Poland’s embassy extends condolences to British royal family

“We extend our deepest sympathies to the Royal Family,” Poland’s embassy to the UK wrote on Twitter as Prince Philip, Queen Elizabeth's husband, died on Friday morning at Windsor Castle.

“We are very sad to hear of the death of His Royal Highness The Prince Philip, Duke of Edinburgh. We extend our deepest sympathies to the Royal Family.,” the Polish embassy wrote.

Prince Philip had been by his wife's side throughout her 69-year reign, the longest in British history. During that time he earned a reputation for a tough, no-nonsense attitude and a propensity for occasional gaffes.

"It is with deep sorrow that Her Majesty The Queen announces the death of her beloved husband, His Royal Highness The Prince Philip, Duke of Edinburgh," the palace said in a statement.

"His Royal Highness passed away peacefully this morning at Windsor Castle. Further announcements will be made in due course. The Royal Family join with people around the world in mourning his loss."

A Greek prince, Philip married Elizabeth in 1947. He went on to play a key role in modernising the monarchy in the post-World War Two period, and behind the walls of Buckingham Palace was the one key figure the queen could turn to and trust.

"He has, quite simply, been my strength and stay all these years," Elizabeth said in a rare personal tribute to Philip, made in a speech marking their 50th wedding anniversary in 1997. "I, and his whole family, and this and many other countries, owe him a debt greater than he would ever claim, or we shall ever know."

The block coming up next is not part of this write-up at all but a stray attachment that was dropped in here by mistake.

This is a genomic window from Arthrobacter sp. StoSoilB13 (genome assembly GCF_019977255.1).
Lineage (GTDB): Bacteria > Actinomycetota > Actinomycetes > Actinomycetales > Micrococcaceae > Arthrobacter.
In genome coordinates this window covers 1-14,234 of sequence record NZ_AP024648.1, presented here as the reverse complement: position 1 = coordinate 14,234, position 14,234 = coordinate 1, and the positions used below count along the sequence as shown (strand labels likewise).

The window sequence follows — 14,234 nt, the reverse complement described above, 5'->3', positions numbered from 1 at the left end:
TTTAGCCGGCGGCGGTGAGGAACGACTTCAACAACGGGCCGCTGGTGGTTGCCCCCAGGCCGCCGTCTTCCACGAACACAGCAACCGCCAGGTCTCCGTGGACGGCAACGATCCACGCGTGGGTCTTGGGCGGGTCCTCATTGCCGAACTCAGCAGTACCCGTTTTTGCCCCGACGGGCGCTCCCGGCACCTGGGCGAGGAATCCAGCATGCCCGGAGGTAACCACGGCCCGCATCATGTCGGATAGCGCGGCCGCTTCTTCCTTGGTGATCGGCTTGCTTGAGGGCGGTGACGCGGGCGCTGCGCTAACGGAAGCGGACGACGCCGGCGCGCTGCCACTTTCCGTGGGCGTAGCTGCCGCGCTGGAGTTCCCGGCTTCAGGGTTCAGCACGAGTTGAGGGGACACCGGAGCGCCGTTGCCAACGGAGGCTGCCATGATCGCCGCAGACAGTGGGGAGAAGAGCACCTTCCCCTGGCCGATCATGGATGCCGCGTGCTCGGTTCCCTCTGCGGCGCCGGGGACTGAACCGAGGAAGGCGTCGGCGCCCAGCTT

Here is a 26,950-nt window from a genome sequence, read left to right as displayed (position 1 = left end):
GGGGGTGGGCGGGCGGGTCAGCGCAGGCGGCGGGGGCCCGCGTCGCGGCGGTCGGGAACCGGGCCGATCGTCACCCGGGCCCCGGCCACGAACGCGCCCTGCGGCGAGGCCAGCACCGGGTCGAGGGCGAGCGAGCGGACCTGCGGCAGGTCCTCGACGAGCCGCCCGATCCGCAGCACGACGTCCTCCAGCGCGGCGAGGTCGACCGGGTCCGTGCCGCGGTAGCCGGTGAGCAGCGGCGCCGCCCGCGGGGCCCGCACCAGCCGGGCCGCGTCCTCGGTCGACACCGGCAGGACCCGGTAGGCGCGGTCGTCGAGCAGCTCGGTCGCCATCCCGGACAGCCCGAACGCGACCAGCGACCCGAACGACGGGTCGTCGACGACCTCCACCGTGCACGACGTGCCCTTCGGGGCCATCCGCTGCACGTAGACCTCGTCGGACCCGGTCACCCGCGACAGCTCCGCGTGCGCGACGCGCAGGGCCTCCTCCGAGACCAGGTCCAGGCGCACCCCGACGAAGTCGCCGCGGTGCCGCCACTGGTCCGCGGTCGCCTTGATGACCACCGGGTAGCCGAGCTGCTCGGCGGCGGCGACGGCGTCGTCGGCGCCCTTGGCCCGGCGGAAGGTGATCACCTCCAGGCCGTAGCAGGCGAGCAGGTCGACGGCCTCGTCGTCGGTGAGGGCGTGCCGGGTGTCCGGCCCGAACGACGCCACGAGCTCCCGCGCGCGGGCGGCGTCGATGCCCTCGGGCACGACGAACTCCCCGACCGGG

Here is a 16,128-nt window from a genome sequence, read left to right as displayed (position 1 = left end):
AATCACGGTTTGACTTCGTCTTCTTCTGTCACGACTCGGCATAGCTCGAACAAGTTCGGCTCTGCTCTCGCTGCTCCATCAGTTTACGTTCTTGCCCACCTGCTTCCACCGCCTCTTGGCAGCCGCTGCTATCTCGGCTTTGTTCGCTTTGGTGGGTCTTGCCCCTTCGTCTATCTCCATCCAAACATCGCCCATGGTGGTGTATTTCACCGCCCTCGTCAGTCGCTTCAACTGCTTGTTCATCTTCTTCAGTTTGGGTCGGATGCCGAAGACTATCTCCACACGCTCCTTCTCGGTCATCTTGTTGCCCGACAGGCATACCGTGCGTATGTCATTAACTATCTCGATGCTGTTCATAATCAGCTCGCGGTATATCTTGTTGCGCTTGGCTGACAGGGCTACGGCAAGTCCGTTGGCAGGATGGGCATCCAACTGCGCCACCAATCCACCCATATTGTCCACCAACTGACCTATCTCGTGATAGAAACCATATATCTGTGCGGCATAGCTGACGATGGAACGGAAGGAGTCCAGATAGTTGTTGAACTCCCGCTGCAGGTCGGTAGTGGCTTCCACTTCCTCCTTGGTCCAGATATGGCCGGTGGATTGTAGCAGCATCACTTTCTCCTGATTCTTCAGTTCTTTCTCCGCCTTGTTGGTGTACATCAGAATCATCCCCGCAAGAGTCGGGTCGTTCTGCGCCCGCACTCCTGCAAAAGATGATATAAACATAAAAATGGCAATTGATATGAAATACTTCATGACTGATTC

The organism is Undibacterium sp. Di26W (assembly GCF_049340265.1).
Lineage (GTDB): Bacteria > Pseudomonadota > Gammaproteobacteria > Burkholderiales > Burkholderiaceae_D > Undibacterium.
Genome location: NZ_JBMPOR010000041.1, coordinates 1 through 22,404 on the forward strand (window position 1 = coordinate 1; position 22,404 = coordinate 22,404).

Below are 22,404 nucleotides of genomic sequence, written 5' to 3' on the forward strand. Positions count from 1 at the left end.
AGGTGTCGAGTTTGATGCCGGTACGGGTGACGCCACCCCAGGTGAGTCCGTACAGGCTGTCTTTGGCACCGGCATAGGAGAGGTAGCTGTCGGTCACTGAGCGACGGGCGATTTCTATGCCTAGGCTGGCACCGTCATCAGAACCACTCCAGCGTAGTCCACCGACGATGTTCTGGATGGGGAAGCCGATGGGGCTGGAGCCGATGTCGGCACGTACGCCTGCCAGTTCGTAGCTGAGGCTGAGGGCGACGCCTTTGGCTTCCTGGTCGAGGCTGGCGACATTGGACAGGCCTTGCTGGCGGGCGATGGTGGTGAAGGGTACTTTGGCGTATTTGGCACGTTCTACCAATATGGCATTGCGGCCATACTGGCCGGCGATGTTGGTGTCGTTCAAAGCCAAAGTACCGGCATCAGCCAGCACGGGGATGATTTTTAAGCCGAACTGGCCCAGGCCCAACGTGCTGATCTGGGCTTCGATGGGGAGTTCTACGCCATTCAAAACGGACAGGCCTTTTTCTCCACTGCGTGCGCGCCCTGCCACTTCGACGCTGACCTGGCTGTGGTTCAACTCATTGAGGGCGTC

Philip spent four weeks in hospital earlier this year for treatment for an infection and to have a heart procedure, but returned to Windsor in early March. He died just two months before he was to celebrate his 100th birthday.

Flags at Buckingham Palace and at government buildings across Britain were lowered to half-mast. No details about his funeral were disclosed yet, but ceremonies are likely to eschew the grand displays of pomp that often follow royal deaths.

That would reflect Philip's well-known aversion to drama, and it is unlikely there will be a state funeral or that his body will lie in state.

The prince's charm and disinclination to tolerate those he regarded as foolish or sycophantic earned him a position of respect among some Britons. But to others, his sometimes brusque demeanor made him appear rude and aloof. He was a delight to newspaper editors keen to pick up on any stray remark at official events.

The former naval officer admitted he found it hard to give up the military career he loved and to take on the job as the monarch's consort, for which there was no clear-cut constitutional role.

"Like the expert carriage driver that he was, he helped to steer the royal family and the monarchy so that it remains an institution indisputably vital to the balance and happiness of our national life," British Prime Minister Boris Johnson said.

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